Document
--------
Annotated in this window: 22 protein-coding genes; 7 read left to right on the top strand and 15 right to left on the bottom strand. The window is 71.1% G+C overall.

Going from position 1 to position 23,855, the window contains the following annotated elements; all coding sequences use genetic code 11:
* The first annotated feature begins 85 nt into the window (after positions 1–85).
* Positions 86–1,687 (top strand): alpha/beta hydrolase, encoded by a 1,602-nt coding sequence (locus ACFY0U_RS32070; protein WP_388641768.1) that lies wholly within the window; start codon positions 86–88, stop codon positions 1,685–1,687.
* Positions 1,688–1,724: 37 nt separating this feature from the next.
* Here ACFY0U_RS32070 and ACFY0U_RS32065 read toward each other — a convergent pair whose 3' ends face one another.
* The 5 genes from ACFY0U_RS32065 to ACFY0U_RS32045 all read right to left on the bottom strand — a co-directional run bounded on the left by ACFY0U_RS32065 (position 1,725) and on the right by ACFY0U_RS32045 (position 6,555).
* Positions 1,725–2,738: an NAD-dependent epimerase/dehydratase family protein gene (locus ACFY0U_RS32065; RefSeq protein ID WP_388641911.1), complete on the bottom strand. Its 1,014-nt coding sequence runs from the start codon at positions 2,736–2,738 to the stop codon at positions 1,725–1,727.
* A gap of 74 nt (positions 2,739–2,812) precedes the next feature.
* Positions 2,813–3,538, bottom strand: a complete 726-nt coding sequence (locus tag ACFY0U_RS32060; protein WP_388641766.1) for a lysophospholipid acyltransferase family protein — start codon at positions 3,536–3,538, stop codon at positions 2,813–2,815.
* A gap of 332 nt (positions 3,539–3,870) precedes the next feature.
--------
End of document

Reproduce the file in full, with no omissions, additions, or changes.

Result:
Annotated in this window: 22 protein-coding genes; 7 read left to right on the top strand and 15 right to left on the bottom strand. The window is 71.1% G+C overall.

Going from position 1 to position 23,855, the window contains the following annotated elements; all coding sequences use genetic code 11:
* The first annotated feature begins 85 nt into the window (after positions 1–85).
* Positions 86–1,687 (top strand): alpha/beta hydrolase, encoded by a 1,602-nt coding sequence (locus ACFY0U_RS32070; protein WP_388641768.1) that lies wholly within the window; start codon positions 86–88, stop codon positions 1,685–1,687.
* Positions 1,688–1,724: 37 nt separating this feature from the next.
* Here ACFY0U_RS32070 and ACFY0U_RS32065 read toward each other — a convergent pair whose 3' ends face one another.
* The 5 genes from ACFY0U_RS32065 to ACFY0U_RS32045 all read right to left on the bottom strand — a co-directional run bounded on the left by ACFY0U_RS32065 (position 1,725) and on the right by ACFY0U_RS32045 (position 6,555).
* Positions 1,725–2,738: an NAD-dependent epimerase/dehydratase family protein gene (locus ACFY0U_RS32065; RefSeq protein ID WP_388641911.1), complete on the bottom strand. Its 1,014-nt coding sequence runs from the start codon at positions 2,736–2,738 to the stop codon at positions 1,725–1,727.
* A gap of 74 nt (positions 2,739–2,812) precedes the next feature.
* Positions 2,813–3,538, bottom strand: a complete 726-nt coding sequence (locus tag ACFY0U_RS32060; protein WP_388641766.1) for a lysophospholipid acyltransferase family protein — start codon at positions 3,536–3,538, stop codon at positions 2,813–2,815.
* A gap of 332 nt (positions 3,539–3,870) precedes the next feature.